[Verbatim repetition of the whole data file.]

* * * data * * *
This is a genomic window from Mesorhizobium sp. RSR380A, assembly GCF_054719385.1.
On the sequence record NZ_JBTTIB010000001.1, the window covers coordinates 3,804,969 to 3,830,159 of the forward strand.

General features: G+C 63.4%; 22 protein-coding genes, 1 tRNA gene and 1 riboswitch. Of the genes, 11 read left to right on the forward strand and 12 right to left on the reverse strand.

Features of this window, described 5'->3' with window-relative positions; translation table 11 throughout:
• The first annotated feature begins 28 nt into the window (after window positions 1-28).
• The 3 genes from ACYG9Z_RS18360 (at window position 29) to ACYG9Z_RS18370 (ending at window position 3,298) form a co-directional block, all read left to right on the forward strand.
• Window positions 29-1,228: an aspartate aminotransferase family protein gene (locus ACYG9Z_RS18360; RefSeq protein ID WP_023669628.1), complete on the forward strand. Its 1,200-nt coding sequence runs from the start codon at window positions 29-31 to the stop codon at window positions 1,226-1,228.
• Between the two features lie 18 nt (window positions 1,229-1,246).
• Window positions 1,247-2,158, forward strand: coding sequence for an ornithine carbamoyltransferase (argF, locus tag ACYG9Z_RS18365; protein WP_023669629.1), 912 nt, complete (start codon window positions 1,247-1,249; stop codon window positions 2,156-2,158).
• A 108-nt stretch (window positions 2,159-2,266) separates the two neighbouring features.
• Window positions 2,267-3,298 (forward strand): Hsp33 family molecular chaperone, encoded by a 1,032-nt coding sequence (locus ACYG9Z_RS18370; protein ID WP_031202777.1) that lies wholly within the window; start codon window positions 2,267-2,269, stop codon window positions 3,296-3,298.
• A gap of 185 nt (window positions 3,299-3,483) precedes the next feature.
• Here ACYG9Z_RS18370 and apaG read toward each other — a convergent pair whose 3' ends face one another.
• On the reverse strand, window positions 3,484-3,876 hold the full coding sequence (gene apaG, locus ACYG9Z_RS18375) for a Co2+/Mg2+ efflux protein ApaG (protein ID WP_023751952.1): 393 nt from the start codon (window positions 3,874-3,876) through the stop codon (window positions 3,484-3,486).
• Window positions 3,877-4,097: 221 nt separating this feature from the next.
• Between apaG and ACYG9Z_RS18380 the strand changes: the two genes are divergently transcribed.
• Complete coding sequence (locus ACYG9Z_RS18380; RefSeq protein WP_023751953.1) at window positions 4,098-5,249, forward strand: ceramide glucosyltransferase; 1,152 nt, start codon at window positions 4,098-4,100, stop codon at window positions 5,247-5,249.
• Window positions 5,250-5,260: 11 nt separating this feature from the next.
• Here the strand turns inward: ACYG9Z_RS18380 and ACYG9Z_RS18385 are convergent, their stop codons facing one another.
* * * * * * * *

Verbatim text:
This is a genomic window from Mesorhizobium sp. RSR380A, assembly GCF_054719385.1.
On the sequence record NZ_JBTTIB010000001.1, the window covers coordinates 3,804,969 to 3,830,159 of the forward strand.

General features: G+C 63.4%; 22 protein-coding genes, 1 tRNA gene and 1 riboswitch. Of the genes, 11 read left to right on the forward strand and 12 right to left on the reverse strand.

Features of this window, described 5'->3' with window-relative positions; translation table 11 throughout:
• The first annotated feature begins 28 nt into the window (after window positions 1-28).
• The 3 genes from ACYG9Z_RS18360 (at window position 29) to ACYG9Z_RS18370 (ending at window position 3,298) form a co-directional block, all read left to right on the forward strand.
• Window positions 29-1,228: an aspartate aminotransferase family protein gene (locus ACYG9Z_RS18360; RefSeq protein ID WP_023669628.1), complete on the forward strand. Its 1,200-nt coding sequence runs from the start codon at window positions 29-31 to the stop codon at window positions 1,226-1,228.
• Between the two features lie 18 nt (window positions 1,229-1,246).
• Window positions 1,247-2,158, forward strand: coding sequence for an ornithine carbamoyltransferase (argF, locus tag ACYG9Z_RS18365; protein WP_023669629.1), 912 nt, complete (start codon window positions 1,247-1,249; stop codon window positions 2,156-2,158).
• A 108-nt stretch (window positions 2,159-2,266) separates the two neighbouring features.
• Window positions 2,267-3,298 (forward strand): Hsp33 family molecular chaperone, encoded by a 1,032-nt coding sequence (locus ACYG9Z_RS18370; protein ID WP_031202777.1) that lies wholly within the window; start codon window positions 2,267-2,269, stop codon window positions 3,296-3,298.
• A gap of 185 nt (window positions 3,299-3,483) precedes the next feature.
• Here ACYG9Z_RS18370 and apaG read toward each other — a convergent pair whose 3' ends face one another.
• On the reverse strand, window positions 3,484-3,876 hold the full coding sequence (gene apaG, locus ACYG9Z_RS18375) for a Co2+/Mg2+ efflux protein ApaG (protein ID WP_023751952.1): 393 nt from the start codon (window positions 3,874-3,876) through the stop codon (window positions 3,484-3,486).
• Window positions 3,877-4,097: 221 nt separating this feature from the next.
• Between apaG and ACYG9Z_RS18380 the strand changes: the two genes are divergently transcribed.
• Complete coding sequence (locus ACYG9Z_RS18380; RefSeq protein WP_023751953.1) at window positions 4,098-5,249, forward strand: ceramide glucosyltransferase; 1,152 nt, start codon at window positions 4,098-4,100, stop codon at window positions 5,247-5,249.
• Window positions 5,250-5,260: 11 nt separating this feature from the next.
• Here the strand turns inward: ACYG9Z_RS18380 and ACYG9Z_RS18385 are convergent, their stop codons facing one another.